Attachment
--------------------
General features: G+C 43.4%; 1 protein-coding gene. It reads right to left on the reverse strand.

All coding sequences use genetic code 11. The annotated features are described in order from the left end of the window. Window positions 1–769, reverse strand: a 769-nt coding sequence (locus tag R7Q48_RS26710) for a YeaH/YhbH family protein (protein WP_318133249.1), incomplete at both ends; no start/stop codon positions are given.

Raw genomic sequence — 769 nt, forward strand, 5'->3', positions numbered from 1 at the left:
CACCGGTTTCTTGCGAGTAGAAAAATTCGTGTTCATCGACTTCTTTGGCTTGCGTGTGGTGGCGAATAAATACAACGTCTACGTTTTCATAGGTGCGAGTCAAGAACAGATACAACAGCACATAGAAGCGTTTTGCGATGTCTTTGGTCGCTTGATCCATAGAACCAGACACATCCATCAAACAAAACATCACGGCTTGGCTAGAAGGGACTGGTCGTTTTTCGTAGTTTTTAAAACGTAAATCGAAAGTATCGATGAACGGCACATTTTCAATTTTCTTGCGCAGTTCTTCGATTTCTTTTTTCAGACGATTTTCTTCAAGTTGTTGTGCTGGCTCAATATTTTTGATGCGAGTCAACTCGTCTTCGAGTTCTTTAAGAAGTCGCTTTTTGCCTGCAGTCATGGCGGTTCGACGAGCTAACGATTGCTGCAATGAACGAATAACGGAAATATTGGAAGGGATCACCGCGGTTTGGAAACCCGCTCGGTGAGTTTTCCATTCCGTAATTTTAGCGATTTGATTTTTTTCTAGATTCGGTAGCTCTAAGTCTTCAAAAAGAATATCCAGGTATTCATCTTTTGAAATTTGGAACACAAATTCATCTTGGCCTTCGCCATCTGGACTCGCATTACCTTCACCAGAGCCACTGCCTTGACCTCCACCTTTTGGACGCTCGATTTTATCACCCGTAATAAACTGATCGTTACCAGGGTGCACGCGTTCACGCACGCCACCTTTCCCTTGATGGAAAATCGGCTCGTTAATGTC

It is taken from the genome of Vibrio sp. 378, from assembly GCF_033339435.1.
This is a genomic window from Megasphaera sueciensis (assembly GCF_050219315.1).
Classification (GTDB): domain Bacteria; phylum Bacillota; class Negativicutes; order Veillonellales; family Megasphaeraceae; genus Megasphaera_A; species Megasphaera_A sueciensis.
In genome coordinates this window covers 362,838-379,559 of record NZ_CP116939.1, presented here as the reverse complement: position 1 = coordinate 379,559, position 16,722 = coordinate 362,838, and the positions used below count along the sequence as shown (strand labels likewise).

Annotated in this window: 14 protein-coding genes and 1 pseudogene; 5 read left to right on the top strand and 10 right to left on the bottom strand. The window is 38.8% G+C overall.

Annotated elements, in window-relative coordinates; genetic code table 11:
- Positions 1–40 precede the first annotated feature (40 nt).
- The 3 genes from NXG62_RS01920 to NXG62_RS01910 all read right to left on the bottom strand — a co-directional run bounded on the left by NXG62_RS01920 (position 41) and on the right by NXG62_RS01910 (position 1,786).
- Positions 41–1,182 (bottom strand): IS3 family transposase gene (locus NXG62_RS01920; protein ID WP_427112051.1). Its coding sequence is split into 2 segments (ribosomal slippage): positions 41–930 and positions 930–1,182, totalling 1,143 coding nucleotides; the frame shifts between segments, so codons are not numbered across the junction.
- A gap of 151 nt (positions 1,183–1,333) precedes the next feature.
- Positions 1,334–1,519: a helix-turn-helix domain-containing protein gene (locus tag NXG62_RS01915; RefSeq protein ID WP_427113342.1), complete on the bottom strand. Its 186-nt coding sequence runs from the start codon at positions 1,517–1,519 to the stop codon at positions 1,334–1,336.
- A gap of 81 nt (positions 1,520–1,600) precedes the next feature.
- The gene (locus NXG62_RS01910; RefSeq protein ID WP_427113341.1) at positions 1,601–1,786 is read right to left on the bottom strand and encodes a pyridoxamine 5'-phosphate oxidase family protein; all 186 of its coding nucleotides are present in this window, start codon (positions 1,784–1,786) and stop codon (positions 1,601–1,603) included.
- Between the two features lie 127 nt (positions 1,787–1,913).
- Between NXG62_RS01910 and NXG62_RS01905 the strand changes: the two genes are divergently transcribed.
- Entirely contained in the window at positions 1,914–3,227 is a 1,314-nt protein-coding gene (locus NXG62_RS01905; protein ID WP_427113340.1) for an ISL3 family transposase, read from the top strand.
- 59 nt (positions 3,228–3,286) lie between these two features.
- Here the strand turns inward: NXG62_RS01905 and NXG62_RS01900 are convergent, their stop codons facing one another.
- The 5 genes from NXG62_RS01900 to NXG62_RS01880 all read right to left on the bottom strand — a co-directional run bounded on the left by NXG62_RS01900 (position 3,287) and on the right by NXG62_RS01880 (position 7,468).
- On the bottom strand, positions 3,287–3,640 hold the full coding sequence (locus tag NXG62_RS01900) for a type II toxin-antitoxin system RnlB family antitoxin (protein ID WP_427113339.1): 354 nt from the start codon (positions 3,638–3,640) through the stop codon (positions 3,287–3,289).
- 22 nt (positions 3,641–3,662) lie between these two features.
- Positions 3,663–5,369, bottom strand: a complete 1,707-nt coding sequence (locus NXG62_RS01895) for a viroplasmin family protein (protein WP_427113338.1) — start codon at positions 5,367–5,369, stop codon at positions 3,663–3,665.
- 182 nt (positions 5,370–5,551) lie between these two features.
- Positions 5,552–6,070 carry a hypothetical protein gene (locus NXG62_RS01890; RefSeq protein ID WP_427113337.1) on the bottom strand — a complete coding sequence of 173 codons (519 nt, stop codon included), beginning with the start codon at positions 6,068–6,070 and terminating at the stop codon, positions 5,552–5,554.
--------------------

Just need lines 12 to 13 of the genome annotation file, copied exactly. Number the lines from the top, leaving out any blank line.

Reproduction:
- The 3 genes from NXG62_RS01920 to NXG62_RS01910 all read right to left on the bottom strand — a co-directional run bounded on the left by NXG62_RS01920 (position 41) and on the right by NXG62_RS01910 (position 1,786).
- Positions 41–1,182 (bottom strand): IS3 family transposase gene (locus NXG62_RS01920; protein ID WP_427112051.1). Its coding sequence is split into 2 segments (ribosomal slippage): positions 41–930 and positions 930–1,182, totalling 1,143 coding nucleotides; the frame shifts between segments, so codons are not numbered across the junction.